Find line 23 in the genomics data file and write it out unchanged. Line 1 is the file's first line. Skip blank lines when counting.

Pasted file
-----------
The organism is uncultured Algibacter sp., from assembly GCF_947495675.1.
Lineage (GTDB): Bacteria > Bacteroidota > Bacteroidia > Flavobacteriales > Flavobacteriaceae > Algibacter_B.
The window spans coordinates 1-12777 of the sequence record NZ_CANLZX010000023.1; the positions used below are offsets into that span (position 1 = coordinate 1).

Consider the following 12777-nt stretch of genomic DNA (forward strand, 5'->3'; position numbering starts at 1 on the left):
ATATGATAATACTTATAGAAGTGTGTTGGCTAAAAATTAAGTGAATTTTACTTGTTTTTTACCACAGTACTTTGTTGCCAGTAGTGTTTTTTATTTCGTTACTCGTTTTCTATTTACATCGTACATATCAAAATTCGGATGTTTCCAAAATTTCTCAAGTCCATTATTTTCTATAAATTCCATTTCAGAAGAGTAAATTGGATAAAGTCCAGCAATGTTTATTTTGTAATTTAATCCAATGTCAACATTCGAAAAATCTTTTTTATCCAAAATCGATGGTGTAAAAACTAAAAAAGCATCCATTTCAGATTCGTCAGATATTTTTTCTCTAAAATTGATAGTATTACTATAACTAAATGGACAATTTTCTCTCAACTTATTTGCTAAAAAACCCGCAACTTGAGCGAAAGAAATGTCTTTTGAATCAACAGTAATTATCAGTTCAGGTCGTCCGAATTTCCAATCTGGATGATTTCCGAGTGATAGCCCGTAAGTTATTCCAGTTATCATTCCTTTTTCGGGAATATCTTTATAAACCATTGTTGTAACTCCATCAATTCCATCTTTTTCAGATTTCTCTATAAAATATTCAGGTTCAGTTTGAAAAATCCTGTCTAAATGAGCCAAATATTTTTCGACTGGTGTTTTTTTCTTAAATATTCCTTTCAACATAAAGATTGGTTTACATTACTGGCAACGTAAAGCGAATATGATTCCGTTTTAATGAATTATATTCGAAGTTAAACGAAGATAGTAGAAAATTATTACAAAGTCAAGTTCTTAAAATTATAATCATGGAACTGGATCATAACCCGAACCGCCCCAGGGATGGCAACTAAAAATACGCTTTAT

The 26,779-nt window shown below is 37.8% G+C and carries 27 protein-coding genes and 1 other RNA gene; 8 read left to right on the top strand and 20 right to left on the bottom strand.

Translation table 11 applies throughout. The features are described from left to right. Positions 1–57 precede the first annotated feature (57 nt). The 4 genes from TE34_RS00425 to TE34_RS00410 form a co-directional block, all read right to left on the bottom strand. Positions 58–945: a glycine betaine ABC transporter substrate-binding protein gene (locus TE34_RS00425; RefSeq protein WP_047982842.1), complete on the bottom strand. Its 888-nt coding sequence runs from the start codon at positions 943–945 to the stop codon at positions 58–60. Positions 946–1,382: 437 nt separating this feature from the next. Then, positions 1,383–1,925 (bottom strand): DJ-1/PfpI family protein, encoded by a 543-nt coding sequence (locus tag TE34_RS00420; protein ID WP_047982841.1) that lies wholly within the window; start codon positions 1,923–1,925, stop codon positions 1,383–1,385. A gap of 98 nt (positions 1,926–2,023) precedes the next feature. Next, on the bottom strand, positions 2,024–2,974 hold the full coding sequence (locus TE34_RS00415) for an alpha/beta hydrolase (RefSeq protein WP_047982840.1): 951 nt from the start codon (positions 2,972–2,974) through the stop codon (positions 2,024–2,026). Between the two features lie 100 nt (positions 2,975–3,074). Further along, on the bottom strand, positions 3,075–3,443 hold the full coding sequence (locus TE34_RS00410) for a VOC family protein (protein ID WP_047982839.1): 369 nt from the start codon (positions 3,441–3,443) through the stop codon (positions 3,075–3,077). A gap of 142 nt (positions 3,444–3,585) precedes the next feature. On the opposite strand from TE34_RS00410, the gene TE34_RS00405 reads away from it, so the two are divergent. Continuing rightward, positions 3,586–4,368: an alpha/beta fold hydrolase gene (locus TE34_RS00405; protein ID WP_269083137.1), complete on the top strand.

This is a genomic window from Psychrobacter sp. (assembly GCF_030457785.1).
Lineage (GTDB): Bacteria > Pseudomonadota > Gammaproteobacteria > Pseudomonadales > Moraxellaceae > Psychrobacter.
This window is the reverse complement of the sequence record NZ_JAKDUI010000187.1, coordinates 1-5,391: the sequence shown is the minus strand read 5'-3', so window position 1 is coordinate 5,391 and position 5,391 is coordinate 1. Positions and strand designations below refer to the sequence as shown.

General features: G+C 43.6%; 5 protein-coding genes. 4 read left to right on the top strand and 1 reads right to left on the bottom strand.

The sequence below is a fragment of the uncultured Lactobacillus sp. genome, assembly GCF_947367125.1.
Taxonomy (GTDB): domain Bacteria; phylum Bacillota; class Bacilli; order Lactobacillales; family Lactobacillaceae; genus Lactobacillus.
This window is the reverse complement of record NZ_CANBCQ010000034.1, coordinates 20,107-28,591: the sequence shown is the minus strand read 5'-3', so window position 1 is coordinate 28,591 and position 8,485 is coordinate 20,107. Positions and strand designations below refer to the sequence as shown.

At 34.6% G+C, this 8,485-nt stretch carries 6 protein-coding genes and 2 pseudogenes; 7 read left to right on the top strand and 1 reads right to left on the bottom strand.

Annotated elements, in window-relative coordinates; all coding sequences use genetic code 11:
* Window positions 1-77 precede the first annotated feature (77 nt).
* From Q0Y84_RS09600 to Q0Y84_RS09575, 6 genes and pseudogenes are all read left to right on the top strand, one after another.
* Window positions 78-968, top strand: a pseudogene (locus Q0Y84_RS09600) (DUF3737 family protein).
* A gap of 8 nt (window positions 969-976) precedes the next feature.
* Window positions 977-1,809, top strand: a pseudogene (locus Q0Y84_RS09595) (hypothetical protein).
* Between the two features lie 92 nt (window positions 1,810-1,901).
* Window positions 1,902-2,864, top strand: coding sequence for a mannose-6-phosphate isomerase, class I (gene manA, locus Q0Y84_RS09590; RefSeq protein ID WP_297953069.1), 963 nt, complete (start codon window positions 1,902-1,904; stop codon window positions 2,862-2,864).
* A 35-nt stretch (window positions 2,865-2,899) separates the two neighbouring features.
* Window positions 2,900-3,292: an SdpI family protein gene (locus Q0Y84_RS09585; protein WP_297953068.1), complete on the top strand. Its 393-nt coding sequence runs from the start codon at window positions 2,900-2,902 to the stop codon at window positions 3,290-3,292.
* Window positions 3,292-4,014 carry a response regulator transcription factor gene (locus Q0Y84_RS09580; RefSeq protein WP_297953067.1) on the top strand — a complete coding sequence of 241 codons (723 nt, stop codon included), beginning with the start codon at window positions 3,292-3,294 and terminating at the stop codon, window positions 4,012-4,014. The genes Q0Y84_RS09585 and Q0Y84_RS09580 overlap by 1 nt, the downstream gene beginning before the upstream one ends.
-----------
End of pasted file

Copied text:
* Window positions 1,902-2,864, top strand: coding sequence for a mannose-6-phosphate isomerase, class I (gene manA, locus Q0Y84_RS09590; RefSeq protein ID WP_297953069.1), 963 nt, complete (start codon window positions 1,902-1,904; stop codon window positions 2,862-2,864).